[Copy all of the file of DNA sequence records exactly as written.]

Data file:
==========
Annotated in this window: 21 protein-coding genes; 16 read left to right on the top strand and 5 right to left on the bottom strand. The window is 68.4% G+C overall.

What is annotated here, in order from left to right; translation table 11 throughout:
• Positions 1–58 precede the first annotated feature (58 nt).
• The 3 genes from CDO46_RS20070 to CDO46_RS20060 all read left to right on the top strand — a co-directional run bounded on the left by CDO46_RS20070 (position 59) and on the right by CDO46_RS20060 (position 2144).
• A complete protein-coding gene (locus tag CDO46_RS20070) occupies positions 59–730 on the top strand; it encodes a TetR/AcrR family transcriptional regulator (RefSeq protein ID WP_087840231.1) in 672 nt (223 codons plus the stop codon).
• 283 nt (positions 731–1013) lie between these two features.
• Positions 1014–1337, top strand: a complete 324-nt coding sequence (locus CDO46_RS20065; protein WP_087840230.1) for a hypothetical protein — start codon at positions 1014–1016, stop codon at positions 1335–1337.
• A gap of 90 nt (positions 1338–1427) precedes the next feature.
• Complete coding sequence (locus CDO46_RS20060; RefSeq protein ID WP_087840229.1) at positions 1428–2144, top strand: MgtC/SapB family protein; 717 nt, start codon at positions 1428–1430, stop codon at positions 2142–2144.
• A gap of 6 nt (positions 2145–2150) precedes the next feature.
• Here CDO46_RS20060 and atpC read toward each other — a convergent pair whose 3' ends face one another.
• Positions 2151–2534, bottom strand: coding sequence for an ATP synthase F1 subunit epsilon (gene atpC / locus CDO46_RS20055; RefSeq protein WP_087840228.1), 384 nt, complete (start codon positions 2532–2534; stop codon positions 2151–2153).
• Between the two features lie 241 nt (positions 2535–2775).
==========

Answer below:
Annotated in this window: 21 protein-coding genes; 16 read left to right on the top strand and 5 right to left on the bottom strand. The window is 68.4% G+C overall.

What is annotated here, in order from left to right; translation table 11 throughout:
• Positions 1–58 precede the first annotated feature (58 nt).
• The 3 genes from CDO46_RS20070 to CDO46_RS20060 all read left to right on the top strand — a co-directional run bounded on the left by CDO46_RS20070 (position 59) and on the right by CDO46_RS20060 (position 2144).
• A complete protein-coding gene (locus tag CDO46_RS20070) occupies positions 59–730 on the top strand; it encodes a TetR/AcrR family transcriptional regulator (RefSeq protein ID WP_087840231.1) in 672 nt (223 codons plus the stop codon).
• 283 nt (positions 731–1013) lie between these two features.
• Positions 1014–1337, top strand: a complete 324-nt coding sequence (locus CDO46_RS20065; protein WP_087840230.1) for a hypothetical protein — start codon at positions 1014–1016, stop codon at positions 1335–1337.
• A gap of 90 nt (positions 1338–1427) precedes the next feature.
• Complete coding sequence (locus CDO46_RS20060; RefSeq protein ID WP_087840229.1) at positions 1428–2144, top strand: MgtC/SapB family protein; 717 nt, start codon at positions 1428–1430, stop codon at positions 2142–2144.
• A gap of 6 nt (positions 2145–2150) precedes the next feature.
• Here CDO46_RS20060 and atpC read toward each other — a convergent pair whose 3' ends face one another.
• Positions 2151–2534, bottom strand: coding sequence for an ATP synthase F1 subunit epsilon (gene atpC / locus CDO46_RS20055; RefSeq protein WP_087840228.1), 384 nt, complete (start codon positions 2532–2534; stop codon positions 2151–2153).
• Between the two features lie 241 nt (positions 2535–2775).